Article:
The last time I was in India I had an experience I will never forget. It was one of those God moments in which He spoke something directly to me. It was our last day in India. It was already about 10 PM and we were on our way to the airport to return to the States.
As we were driving through the very busy streets of Hyderabad I saw people everywhere. There were thousands of people walking, which is quite typical for India. We stopped briefly due to the congested traffic and I caught a glimpse of a little "untouchable" woman sitting on the curb. Just so you will know an "untouchable" is a person from below India's lowest caste level. They are usually street sweepers or latrine cleaners or just jobless. Untouchables. No one else wants anything to do with them. Many live in cardboard boxes, tents, or just roam the streets. Their hope of ever advancing beyond the status of "untouchable" is non-existent. They are literally rejects from society.
Even though there were hundreds of people on that particular section of the street, my eyes fell upon this little elderly woman sitting by herself on the curb. My heart broke for her. I thought to myself, "If she died right there on the street, would anyone even know it?" Right then and there the Holy Spirit said to me, "I would know it!" Obviously I knew if a child of God dies, heaven receives them with joy. But what about an "untouchable", on the streets of Hyderabad, India, which hardly anyone on earth even knows exists? What about this little lady?
What God spoke to me reconfirmed what I already knew...at least in my head, (but not so much in my heart). What is that? No one is insignificant to God! Not even one seemingly "lost in the crowd", untouchable woman on the streets of Hyderabad. When just one person dies and leaves this life without Jesus...God is heart broken.
David said, "For You formed my inward parts; You wove me in my mother's womb." (Psalm 139:13) We learn from David that no person is insignificant. How is that? Think about it. If God formed your inward parts, and wove you in your mother's womb, He knows you very, very well. In fact, He knows you better than anyone else knows you! You are very special to Him. You are extremely significant to Him. Don't allow the enemy to convince you that you are insignificant to God. That of course, is a lie!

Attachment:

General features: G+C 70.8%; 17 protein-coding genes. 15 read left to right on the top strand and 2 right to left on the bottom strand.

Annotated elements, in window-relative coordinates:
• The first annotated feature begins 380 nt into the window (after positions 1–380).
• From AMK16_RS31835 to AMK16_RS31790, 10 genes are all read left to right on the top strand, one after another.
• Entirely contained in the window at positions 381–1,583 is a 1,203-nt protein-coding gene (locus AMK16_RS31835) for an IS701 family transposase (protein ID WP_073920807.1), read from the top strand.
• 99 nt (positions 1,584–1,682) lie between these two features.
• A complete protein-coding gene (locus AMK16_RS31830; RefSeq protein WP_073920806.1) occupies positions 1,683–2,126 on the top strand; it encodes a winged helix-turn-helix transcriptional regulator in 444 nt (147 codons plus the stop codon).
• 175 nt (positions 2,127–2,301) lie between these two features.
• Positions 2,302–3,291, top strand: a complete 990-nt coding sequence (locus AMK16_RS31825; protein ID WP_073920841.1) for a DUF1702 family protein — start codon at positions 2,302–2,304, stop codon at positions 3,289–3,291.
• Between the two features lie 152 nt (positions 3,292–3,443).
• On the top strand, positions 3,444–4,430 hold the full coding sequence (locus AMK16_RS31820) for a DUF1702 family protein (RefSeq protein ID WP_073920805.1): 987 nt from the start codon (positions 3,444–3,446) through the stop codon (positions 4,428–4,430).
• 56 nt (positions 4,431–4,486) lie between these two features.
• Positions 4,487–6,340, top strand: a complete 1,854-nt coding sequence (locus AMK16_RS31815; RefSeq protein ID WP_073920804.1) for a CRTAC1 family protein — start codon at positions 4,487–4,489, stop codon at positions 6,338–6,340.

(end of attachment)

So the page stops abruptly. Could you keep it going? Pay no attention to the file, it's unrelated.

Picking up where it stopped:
God said to Jeremiah, the prophet, "Before I formed you in the womb I knew you, and before you were born I consecrated you; I have appointed you a prophet to the nations." That's extreme significance. God already knew Jeremiah, and had chosen Him to be a mighty prophet...before He even formed Him in his mother's womb! Jeremiah is no exception. God has known you, chosen you, and appointed you to an incredible future and a hope. (Also see Jeremiah 29:11) Because He has a destiny for you...you have extreme significance. Your part is to believe it and thus, act like you believe it! Did I mention your part is to believe it and act like you believe it? Just checking.
There is no circumstance you face, no need you have, no struggle, no strength, no weakness, no opposition facing you that is not important to God. Know why? You have extreme significance. It's all because He loves you with an everlasting love. He loves you so much He sent Jesus to die for you over two thousand years ago. Yes, you were not around back then, but the God who created you had already known you, chosen you, and planned your destiny! He's just that great, and you're just that significant! That's extreme significance!
By Mulk Raj Anand
Anand conveys precisely, with urgency and barely disguised fury, what it might feel like to be one of India's Untouchables. Bakha is a young man, a proud and even an attractive young man, but none the less he is an outcast in a system that is now only slowly changing and was then as cruel and debilitating as that of apartheid. Into this re-creation of one day in the life of Bakha, sweeper and latrine-cleaner, Anand poured a vitality, fire and richness of detail that have caused him to be acclaimed as his country's Charles Dickens as well as this century's greatest revealer of the "other" India.
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